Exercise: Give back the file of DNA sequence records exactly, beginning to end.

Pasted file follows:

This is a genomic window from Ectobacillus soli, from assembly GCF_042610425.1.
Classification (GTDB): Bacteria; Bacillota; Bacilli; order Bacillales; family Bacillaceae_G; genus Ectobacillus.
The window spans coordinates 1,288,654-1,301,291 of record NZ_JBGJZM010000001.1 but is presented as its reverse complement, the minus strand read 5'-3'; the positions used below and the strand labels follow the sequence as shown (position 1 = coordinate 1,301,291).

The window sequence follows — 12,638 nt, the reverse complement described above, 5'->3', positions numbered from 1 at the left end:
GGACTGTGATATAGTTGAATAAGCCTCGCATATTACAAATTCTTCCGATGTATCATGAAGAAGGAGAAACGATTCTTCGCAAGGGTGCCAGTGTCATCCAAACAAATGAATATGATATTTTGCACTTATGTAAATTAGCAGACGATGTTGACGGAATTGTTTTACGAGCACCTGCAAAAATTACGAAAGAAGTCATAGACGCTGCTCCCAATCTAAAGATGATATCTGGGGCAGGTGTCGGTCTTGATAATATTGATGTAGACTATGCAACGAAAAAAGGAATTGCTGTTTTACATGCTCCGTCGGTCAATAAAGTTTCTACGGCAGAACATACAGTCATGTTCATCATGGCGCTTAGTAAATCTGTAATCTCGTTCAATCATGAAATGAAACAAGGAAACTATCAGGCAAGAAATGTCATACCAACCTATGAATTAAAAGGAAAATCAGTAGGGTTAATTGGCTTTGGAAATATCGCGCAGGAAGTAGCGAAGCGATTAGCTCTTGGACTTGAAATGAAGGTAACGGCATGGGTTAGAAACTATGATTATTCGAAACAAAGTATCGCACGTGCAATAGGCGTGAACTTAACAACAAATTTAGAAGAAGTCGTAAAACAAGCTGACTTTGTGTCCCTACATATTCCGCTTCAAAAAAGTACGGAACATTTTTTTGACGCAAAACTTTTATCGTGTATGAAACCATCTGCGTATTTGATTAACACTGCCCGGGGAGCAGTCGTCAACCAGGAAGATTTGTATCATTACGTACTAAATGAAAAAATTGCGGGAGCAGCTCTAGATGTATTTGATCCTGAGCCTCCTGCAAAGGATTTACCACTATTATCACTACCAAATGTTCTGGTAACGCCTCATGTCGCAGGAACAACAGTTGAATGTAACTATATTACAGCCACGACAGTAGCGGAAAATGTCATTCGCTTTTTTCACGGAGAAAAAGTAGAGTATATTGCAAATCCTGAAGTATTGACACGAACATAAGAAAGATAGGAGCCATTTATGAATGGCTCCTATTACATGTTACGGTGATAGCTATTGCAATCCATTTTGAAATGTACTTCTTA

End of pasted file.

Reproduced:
This is a genomic window from Ectobacillus soli, from assembly GCF_042610425.1.
Classification (GTDB): Bacteria; Bacillota; Bacilli; order Bacillales; family Bacillaceae_G; genus Ectobacillus.
The window spans coordinates 1,288,654-1,301,291 of record NZ_JBGJZM010000001.1 but is presented as its reverse complement, the minus strand read 5'-3'; the positions used below and the strand labels follow the sequence as shown (position 1 = coordinate 1,301,291).

The window sequence follows — 12,638 nt, the reverse complement described above, 5'->3', positions numbered from 1 at the left end:
GGACTGTGATATAGTTGAATAAGCCTCGCATATTACAAATTCTTCCGATGTATCATGAAGAAGGAGAAACGATTCTTCGCAAGGGTGCCAGTGTCATCCAAACAAATGAATATGATATTTTGCACTTATGTAAATTAGCAGACGATGTTGACGGAATTGTTTTACGAGCACCTGCAAAAATTACGAAAGAAGTCATAGACGCTGCTCCCAATCTAAAGATGATATCTGGGGCAGGTGTCGGTCTTGATAATATTGATGTAGACTATGCAACGAAAAAAGGAATTGCTGTTTTACATGCTCCGTCGGTCAATAAAGTTTCTACGGCAGAACATACAGTCATGTTCATCATGGCGCTTAGTAAATCTGTAATCTCGTTCAATCATGAAATGAAACAAGGAAACTATCAGGCAAGAAATGTCATACCAACCTATGAATTAAAAGGAAAATCAGTAGGGTTAATTGGCTTTGGAAATATCGCGCAGGAAGTAGCGAAGCGATTAGCTCTTGGACTTGAAATGAAGGTAACGGCATGGGTTAGAAACTATGATTATTCGAAACAAAGTATCGCACGTGCAATAGGCGTGAACTTAACAACAAATTTAGAAGAAGTCGTAAAACAAGCTGACTTTGTGTCCCTACATATTCCGCTTCAAAAAAGTACGGAACATTTTTTTGACGCAAAACTTTTATCGTGTATGAAACCATCTGCGTATTTGATTAACACTGCCCGGGGAGCAGTCGTCAACCAGGAAGATTTGTATCATTACGTACTAAATGAAAAAATTGCGGGAGCAGCTCTAGATGTATTTGATCCTGAGCCTCCTGCAAAGGATTTACCACTATTATCACTACCAAATGTTCTGGTAACGCCTCATGTCGCAGGAACAACAGTTGAATGTAACTATATTACAGCCACGACAGTAGCGGAAAATGTCATTCGCTTTTTTCACGGAGAAAAAGTAGAGTATATTGCAAATCCTGAAGTATTGACACGAACATAAGAAAGATAGGAGCCATTTATGAATGGCTCCTATTACATGTTACGGTGATAGCTATTGCAATCCATTTTGAAATGTACTTCTTA